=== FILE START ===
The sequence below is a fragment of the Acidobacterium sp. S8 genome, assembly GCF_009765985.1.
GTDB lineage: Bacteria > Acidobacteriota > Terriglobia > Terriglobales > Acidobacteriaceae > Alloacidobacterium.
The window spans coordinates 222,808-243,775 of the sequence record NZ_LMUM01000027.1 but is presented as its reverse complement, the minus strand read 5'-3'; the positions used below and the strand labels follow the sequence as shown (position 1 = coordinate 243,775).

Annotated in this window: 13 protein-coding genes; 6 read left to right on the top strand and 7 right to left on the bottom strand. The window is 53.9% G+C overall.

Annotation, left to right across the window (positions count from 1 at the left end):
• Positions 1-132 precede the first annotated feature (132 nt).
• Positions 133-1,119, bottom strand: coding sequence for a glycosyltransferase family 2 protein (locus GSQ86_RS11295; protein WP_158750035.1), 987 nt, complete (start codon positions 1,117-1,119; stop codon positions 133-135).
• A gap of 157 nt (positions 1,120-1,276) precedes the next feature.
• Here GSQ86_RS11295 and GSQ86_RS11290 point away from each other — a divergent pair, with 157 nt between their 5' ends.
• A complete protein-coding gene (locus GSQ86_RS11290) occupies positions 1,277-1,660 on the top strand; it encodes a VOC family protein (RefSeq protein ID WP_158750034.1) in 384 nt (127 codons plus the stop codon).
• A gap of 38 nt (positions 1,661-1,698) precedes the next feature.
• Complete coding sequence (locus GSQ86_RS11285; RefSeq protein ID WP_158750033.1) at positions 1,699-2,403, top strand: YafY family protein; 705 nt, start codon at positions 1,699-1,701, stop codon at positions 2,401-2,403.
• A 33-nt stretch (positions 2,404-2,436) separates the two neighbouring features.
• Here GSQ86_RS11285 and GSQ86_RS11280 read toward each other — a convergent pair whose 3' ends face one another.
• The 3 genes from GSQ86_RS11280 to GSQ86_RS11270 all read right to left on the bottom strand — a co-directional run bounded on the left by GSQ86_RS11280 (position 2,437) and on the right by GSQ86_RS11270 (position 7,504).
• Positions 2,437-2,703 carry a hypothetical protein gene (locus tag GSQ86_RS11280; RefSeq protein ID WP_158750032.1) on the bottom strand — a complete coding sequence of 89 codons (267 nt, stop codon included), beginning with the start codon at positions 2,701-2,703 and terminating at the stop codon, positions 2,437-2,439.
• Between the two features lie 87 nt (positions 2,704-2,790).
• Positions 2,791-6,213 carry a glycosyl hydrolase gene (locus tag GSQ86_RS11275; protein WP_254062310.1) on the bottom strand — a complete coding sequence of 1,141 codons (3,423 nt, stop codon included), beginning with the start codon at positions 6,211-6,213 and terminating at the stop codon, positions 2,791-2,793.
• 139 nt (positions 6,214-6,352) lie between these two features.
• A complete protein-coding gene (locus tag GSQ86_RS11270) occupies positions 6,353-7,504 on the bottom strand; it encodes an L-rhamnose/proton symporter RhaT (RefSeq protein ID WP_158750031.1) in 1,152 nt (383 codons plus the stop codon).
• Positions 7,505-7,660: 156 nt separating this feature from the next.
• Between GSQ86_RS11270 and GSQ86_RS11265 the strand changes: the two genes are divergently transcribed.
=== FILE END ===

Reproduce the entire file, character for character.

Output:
The sequence below is a fragment of the Acidobacterium sp. S8 genome, assembly GCF_009765985.1.
GTDB lineage: Bacteria > Acidobacteriota > Terriglobia > Terriglobales > Acidobacteriaceae > Alloacidobacterium.
The window spans coordinates 222,808-243,775 of the sequence record NZ_LMUM01000027.1 but is presented as its reverse complement, the minus strand read 5'-3'; the positions used below and the strand labels follow the sequence as shown (position 1 = coordinate 243,775).

Annotated in this window: 13 protein-coding genes; 6 read left to right on the top strand and 7 right to left on the bottom strand. The window is 53.9% G+C overall.

Annotation, left to right across the window (positions count from 1 at the left end):
• Positions 1-132 precede the first annotated feature (132 nt).
• Positions 133-1,119, bottom strand: coding sequence for a glycosyltransferase family 2 protein (locus GSQ86_RS11295; protein WP_158750035.1), 987 nt, complete (start codon positions 1,117-1,119; stop codon positions 133-135).
• A gap of 157 nt (positions 1,120-1,276) precedes the next feature.
• Here GSQ86_RS11295 and GSQ86_RS11290 point away from each other — a divergent pair, with 157 nt between their 5' ends.
• A complete protein-coding gene (locus GSQ86_RS11290) occupies positions 1,277-1,660 on the top strand; it encodes a VOC family protein (RefSeq protein ID WP_158750034.1) in 384 nt (127 codons plus the stop codon).
• A gap of 38 nt (positions 1,661-1,698) precedes the next feature.
• Complete coding sequence (locus GSQ86_RS11285; RefSeq protein ID WP_158750033.1) at positions 1,699-2,403, top strand: YafY family protein; 705 nt, start codon at positions 1,699-1,701, stop codon at positions 2,401-2,403.
• A 33-nt stretch (positions 2,404-2,436) separates the two neighbouring features.
• Here GSQ86_RS11285 and GSQ86_RS11280 read toward each other — a convergent pair whose 3' ends face one another.
• The 3 genes from GSQ86_RS11280 to GSQ86_RS11270 all read right to left on the bottom strand — a co-directional run bounded on the left by GSQ86_RS11280 (position 2,437) and on the right by GSQ86_RS11270 (position 7,504).
• Positions 2,437-2,703 carry a hypothetical protein gene (locus tag GSQ86_RS11280; RefSeq protein ID WP_158750032.1) on the bottom strand — a complete coding sequence of 89 codons (267 nt, stop codon included), beginning with the start codon at positions 2,701-2,703 and terminating at the stop codon, positions 2,437-2,439.
• Between the two features lie 87 nt (positions 2,704-2,790).
• Positions 2,791-6,213 carry a glycosyl hydrolase gene (locus tag GSQ86_RS11275; protein WP_254062310.1) on the bottom strand — a complete coding sequence of 1,141 codons (3,423 nt, stop codon included), beginning with the start codon at positions 6,211-6,213 and terminating at the stop codon, positions 2,791-2,793.
• 139 nt (positions 6,214-6,352) lie between these two features.
• A complete protein-coding gene (locus tag GSQ86_RS11270) occupies positions 6,353-7,504 on the bottom strand; it encodes an L-rhamnose/proton symporter RhaT (RefSeq protein ID WP_158750031.1) in 1,152 nt (383 codons plus the stop codon).
• Positions 7,505-7,660: 156 nt separating this feature from the next.
• Between GSQ86_RS11270 and GSQ86_RS11265 the strand changes: the two genes are divergently transcribed.